Tuesday, October 2, 2012

Hickory shuckworm

    Today I peeled back the shuck of a Maramec pecan and found a couple of hickory shuckworm larvae (photo above). The red arrows point to the head of one larvae and the tail of another. These caterpillars feed on the shucks of pecans leaving tell-tale black tunnels in the shuck. The tunneling seems to be concentrated near the base of the nut but you can find tunnels throughout the shuck.
     Hickory shuckworm is a minor pest in our northern pecan groves. Northern pecan cultivars fill their kernels and ripen their nuts faster than the shuckworm can destroy the shuck and cause economic damage. Hickory shuckworm populations are kept relatively low in well tended pecan groves because insecticides applied in August to control stink bugs and pecan weevils also control shuckworm.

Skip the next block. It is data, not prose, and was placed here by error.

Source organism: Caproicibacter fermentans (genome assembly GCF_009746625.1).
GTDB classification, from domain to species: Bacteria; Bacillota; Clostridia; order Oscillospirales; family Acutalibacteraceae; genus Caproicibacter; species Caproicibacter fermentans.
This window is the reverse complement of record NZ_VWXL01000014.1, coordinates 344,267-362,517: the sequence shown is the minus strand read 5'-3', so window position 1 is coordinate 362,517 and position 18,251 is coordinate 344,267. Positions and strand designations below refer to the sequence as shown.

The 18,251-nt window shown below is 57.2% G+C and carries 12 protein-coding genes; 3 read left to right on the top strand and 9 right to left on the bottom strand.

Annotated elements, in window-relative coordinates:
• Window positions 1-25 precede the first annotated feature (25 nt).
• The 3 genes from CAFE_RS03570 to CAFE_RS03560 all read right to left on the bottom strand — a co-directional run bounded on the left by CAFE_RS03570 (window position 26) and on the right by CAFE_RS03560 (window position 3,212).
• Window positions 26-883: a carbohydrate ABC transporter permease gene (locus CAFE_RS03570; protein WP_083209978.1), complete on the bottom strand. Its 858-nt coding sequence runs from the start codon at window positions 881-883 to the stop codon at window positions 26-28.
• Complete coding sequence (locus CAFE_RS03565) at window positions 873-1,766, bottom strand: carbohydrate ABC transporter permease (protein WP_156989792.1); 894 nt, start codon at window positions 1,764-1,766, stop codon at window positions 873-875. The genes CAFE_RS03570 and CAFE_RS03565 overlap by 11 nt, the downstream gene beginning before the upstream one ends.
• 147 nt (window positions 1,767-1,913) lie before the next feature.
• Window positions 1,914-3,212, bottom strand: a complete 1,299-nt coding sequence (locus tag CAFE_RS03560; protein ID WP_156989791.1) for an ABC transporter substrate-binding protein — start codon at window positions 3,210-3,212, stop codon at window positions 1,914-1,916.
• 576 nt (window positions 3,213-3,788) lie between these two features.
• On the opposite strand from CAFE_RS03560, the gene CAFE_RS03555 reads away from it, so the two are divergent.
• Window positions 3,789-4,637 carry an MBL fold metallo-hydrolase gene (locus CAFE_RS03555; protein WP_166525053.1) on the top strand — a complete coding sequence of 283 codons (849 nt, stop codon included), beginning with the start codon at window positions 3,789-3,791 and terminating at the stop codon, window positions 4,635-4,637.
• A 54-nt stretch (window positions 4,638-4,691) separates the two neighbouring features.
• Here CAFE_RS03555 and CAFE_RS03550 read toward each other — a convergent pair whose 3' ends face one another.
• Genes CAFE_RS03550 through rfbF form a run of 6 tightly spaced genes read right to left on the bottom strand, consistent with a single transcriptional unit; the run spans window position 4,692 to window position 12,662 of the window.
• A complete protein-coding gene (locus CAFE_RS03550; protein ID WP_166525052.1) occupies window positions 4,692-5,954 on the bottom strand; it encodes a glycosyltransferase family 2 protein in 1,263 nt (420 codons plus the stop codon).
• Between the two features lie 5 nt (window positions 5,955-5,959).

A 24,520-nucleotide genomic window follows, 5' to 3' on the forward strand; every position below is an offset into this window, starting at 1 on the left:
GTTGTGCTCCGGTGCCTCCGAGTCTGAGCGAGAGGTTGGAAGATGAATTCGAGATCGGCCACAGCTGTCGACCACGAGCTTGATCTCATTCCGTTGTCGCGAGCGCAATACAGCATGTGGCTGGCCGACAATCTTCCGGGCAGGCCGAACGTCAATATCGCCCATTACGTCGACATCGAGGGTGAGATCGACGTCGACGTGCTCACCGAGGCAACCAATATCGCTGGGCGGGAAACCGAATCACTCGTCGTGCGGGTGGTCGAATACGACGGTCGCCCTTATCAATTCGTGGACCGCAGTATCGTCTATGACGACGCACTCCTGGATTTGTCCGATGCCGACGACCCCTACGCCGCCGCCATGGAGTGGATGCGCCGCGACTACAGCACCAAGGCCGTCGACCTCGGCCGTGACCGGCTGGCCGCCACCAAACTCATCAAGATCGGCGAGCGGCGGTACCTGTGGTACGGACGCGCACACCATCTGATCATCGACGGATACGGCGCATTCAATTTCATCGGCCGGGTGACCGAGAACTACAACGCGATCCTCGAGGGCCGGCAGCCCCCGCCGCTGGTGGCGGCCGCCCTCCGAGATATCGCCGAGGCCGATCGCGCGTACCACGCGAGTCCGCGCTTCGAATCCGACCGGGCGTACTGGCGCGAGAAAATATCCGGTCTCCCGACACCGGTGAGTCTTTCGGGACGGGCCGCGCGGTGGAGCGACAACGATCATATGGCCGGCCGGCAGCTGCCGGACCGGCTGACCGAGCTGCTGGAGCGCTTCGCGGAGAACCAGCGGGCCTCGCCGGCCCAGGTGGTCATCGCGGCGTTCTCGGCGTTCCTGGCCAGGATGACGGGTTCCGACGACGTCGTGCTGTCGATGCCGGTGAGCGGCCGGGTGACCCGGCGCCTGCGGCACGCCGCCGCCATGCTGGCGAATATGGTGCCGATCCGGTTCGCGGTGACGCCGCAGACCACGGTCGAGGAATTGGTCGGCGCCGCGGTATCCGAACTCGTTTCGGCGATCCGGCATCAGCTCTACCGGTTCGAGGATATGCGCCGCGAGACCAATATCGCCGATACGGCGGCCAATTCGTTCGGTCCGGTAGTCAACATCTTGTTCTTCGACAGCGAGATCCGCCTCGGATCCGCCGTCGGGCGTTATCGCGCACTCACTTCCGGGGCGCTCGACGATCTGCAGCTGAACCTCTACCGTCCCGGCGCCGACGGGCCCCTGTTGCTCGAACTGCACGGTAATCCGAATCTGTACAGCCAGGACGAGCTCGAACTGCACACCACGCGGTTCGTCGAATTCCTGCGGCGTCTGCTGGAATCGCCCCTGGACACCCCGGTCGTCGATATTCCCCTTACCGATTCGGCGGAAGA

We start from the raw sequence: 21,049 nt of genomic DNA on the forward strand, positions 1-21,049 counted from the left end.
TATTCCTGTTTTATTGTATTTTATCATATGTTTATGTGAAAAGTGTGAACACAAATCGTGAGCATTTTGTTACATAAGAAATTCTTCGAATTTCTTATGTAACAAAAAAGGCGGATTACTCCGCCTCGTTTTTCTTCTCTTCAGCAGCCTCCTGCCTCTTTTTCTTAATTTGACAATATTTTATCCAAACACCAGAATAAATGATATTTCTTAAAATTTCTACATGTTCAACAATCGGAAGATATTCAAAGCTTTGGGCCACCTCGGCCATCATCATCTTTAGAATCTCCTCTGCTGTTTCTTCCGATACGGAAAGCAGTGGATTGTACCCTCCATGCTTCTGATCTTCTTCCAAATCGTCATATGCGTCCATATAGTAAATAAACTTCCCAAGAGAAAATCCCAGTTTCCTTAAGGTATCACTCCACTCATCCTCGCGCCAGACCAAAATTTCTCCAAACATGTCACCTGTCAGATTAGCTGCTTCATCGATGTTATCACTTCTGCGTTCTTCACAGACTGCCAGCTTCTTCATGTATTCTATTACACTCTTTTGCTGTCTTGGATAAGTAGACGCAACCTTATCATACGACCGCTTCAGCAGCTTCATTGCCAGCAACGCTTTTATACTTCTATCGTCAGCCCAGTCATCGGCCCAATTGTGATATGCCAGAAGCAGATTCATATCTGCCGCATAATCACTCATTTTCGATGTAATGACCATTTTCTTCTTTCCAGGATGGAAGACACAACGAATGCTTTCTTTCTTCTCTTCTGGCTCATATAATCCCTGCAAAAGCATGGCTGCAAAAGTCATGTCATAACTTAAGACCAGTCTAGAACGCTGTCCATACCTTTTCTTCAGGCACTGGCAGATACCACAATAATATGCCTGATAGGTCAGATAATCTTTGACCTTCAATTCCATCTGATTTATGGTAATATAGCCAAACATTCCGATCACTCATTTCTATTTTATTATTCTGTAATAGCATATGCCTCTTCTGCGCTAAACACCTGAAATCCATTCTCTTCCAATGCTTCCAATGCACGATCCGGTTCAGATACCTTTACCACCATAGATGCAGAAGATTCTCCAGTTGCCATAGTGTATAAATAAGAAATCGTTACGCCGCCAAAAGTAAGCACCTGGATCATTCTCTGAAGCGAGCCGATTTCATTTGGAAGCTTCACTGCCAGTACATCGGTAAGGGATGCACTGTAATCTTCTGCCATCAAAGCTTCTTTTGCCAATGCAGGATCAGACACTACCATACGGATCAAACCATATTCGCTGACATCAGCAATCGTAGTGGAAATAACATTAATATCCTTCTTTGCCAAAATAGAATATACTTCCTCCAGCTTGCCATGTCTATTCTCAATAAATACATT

Hickory shuckworm larvae are small white caterpillars with a red heads (photo at left). Note that these larvae are confined to the shuck and have well defined legs. Pecan weevil larvae are also white with red heads but are completely legless. Unlike shuckworm, pecan weevil larvae are usually found inside the shell of the nut.